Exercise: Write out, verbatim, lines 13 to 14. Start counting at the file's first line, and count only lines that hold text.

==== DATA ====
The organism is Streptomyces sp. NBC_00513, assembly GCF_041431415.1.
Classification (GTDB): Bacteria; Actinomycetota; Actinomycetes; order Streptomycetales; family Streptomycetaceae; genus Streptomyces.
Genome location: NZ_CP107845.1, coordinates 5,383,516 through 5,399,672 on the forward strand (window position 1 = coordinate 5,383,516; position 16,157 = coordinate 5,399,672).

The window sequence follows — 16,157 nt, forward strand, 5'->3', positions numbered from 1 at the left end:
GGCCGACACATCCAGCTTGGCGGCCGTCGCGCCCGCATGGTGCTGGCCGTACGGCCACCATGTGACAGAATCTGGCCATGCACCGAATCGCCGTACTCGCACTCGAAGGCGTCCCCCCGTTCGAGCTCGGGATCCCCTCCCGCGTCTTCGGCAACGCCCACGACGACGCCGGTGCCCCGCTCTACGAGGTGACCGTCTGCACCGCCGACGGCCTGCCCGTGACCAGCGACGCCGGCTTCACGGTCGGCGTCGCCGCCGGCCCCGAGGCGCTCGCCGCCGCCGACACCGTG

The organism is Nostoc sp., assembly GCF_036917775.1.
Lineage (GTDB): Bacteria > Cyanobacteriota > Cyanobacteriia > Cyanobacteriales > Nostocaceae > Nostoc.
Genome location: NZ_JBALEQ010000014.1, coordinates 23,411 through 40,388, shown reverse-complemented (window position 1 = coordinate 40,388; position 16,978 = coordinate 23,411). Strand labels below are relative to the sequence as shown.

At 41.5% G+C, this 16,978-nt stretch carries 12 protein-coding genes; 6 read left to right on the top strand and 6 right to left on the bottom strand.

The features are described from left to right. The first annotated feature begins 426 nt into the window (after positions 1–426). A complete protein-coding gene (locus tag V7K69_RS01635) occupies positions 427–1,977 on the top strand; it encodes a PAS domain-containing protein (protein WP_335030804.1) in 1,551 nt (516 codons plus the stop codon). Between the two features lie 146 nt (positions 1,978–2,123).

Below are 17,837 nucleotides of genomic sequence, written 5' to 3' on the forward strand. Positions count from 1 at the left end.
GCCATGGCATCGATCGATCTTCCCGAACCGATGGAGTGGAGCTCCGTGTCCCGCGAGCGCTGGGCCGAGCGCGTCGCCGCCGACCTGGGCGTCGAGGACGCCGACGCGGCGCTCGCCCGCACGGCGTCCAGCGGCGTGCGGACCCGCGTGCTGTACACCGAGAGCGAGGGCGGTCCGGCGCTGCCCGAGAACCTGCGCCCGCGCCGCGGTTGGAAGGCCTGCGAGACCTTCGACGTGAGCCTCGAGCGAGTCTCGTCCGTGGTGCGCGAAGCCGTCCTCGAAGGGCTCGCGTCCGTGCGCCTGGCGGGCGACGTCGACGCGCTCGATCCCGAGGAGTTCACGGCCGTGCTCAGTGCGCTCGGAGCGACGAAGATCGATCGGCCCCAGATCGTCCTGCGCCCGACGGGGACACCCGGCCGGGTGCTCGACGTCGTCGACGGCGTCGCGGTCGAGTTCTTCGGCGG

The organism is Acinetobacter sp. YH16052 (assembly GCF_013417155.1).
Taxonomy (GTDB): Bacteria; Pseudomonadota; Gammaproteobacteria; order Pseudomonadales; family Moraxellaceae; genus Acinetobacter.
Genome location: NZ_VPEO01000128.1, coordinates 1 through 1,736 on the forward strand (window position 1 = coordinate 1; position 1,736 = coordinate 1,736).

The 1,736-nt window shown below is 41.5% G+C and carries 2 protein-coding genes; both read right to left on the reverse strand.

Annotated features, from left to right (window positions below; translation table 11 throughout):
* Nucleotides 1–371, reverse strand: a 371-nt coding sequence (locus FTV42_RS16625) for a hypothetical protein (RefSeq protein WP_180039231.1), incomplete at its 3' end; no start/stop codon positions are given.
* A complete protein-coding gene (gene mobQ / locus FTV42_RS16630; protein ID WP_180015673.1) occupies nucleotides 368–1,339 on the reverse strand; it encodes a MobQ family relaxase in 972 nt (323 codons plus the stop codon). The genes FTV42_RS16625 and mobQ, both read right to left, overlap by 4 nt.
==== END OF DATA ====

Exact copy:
The organism is Acinetobacter sp. YH16052 (assembly GCF_013417155.1).
Taxonomy (GTDB): Bacteria; Pseudomonadota; Gammaproteobacteria; order Pseudomonadales; family Moraxellaceae; genus Acinetobacter.